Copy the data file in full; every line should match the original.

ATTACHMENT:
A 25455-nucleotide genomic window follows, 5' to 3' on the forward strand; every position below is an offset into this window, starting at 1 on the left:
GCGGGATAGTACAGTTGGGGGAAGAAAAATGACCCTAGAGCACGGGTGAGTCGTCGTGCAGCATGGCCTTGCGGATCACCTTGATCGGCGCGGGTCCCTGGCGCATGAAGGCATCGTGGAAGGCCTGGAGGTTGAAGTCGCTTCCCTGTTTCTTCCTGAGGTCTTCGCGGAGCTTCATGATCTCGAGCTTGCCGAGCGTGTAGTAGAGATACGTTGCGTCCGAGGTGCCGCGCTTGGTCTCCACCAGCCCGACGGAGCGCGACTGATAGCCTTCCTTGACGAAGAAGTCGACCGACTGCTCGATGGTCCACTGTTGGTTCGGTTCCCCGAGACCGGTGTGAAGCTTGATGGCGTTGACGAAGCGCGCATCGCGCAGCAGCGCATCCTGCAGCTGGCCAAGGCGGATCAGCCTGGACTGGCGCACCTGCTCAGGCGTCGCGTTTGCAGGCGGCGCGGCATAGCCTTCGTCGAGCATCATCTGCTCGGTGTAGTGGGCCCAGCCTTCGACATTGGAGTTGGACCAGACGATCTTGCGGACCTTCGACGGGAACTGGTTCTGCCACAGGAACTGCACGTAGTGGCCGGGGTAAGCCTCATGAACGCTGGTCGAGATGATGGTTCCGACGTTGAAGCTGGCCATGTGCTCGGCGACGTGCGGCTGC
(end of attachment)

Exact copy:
A 25455-nucleotide genomic window follows, 5' to 3' on the forward strand; every position below is an offset into this window, starting at 1 on the left:
GCGGGATAGTACAGTTGGGGGAAGAAAAATGACCCTAGAGCACGGGTGAGTCGTCGTGCAGCATGGCCTTGCGGATCACCTTGATCGGCGCGGGTCCCTGGCGCATGAAGGCATCGTGGAAGGCCTGGAGGTTGAAGTCGCTTCCCTGTTTCTTCCTGAGGTCTTCGCGGAGCTTCATGATCTCGAGCTTGCCGAGCGTGTAGTAGAGATACGTTGCGTCCGAGGTGCCGCGCTTGGTCTCCACCAGCCCGACGGAGCGCGACTGATAGCCTTCCTTGACGAAGAAGTCGACCGACTGCTCGATGGTCCACTGTTGGTTCGGTTCCCCGAGACCGGTGTGAAGCTTGATGGCGTTGACGAAGCGCGCATCGCGCAGCAGCGCATCCTGCAGCTGGCCAAGGCGGATCAGCCTGGACTGGCGCACCTGCTCAGGCGTCGCGTTTGCAGGCGGCGCGGCATAGCCTTCGTCGAGCATCATCTGCTCGGTGTAGTGGGCCCAGCCTTCGACATTGGAGTTGGACCAGACGATCTTGCGGACCTTCGACGGGAACTGGTTCTGCCACAGGAACTGCACGTAGTGGCCGGGGTAAGCCTCATGAACGCTGGTCGAGATGATGGTTCCGACGTTGAAGCTGGCCATGTGCTCGGCGACGTGCGGCTGC